April 1993
Volume 34, Issue 5
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Articles  |   April 1993
Analysis of corneal and conjunctival microenvironments using monoclonal antibodies.
Author Affiliations
  • R M McCallum
    Department of Medicine, Duke University Medical Center, Durham, NC 27710.
  • L M Cobo
    Department of Medicine, Duke University Medical Center, Durham, NC 27710.
  • B F Haynes
    Department of Medicine, Duke University Medical Center, Durham, NC 27710.
Investigative Ophthalmology & Visual Science April 1993, Vol.34, 1793-1803. doi:
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      R M McCallum, L M Cobo, B F Haynes; Analysis of corneal and conjunctival microenvironments using monoclonal antibodies.. Invest. Ophthalmol. Vis. Sci. 1993;34(5):1793-1803.

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Abstract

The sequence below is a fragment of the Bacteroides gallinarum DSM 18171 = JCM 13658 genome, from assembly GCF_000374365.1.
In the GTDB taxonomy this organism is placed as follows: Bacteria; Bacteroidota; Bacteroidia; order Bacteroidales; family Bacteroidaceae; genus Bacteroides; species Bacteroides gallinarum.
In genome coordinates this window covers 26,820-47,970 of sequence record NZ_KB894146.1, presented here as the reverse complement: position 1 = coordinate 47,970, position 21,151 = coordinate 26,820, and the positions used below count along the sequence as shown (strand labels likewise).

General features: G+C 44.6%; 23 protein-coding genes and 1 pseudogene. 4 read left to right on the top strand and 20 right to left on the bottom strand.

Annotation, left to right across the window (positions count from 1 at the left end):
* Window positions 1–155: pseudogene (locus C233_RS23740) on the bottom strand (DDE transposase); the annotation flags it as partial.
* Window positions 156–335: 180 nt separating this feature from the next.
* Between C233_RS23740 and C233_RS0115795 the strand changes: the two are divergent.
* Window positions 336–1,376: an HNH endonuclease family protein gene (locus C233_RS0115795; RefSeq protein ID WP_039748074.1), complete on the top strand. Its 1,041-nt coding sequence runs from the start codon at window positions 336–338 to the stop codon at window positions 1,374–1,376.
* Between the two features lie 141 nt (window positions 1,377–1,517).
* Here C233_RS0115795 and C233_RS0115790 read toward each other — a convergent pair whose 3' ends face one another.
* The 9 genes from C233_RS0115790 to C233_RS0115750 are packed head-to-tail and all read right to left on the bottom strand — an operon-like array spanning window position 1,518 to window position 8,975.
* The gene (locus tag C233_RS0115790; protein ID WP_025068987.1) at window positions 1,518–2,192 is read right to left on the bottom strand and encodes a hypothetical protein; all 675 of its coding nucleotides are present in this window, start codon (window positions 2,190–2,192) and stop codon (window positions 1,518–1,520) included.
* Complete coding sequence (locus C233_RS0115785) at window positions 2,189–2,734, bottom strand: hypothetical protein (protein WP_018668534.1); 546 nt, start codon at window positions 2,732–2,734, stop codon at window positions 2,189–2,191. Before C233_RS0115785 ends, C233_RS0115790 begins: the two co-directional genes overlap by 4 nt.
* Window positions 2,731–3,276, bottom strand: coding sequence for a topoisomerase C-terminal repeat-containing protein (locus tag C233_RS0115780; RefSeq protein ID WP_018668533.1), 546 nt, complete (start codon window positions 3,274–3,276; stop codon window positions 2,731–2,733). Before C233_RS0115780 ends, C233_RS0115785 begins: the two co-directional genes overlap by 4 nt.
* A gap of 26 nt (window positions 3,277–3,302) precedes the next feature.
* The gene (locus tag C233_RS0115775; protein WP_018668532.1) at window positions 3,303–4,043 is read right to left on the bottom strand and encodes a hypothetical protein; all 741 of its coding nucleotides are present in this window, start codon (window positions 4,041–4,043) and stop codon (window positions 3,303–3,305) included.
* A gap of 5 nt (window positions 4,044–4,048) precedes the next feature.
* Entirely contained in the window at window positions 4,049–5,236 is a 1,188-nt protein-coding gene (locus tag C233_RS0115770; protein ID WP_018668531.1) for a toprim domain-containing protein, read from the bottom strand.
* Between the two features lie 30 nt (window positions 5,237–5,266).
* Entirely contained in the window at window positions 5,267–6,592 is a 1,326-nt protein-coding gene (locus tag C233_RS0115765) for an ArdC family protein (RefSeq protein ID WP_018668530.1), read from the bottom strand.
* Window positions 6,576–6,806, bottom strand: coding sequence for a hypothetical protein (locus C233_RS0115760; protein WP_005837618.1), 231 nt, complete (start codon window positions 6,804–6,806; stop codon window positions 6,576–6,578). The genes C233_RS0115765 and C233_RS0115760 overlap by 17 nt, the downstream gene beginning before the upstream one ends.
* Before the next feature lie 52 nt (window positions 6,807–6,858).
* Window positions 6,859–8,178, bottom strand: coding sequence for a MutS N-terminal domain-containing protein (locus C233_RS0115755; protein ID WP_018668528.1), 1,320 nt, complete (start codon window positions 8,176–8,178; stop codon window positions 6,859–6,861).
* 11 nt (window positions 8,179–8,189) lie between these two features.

PURPOSE: The authors phenotypically compared epithelial and nonepithelial components of human corneal and conjunctival microenvironments using a panel of monoclonal antibody reagents that included markers of epithelial cell maturation, markers of mesodermal-derived fibrous tissue and vessels, markers of specific keratins, and markers of major histocompatibility complex Class I and II antigens. METHODS: Corneoscleral rims obtained after trephination of the donor button for use in penetrating keratoplasty procedures were studied. RESULTS: A comparison of cornea and conjunctiva with anti-epithelial and antikeratin antibodies demonstrated that corneal and conjunctival keratinocytes undergo similar antigenically defined pathways of maturation. However, the reactivity of antibody 12/1-2 (antibody against low molecular weight keratins) with conjunctival but not corneal basal cells suggested differences in keratin expression between the two epithelial types. Using antibodies against major histocompatibility complex Class I and II antigens, it was demonstrated the two tissues were similar with Class I determinants found on all epithelial, stromal, and endothelial cells, and Class II determinants found on Langerhans' cells, vessels, and a subset of stromal cells. CONCLUSIONS: The availability of tissue-specific markers of epithelial and nonepithelial components of the cornea and conjunctiva should be of use in the study of the roles the ocular microenvironment might play in the pathogenesis of ocular inflammatory diseases.

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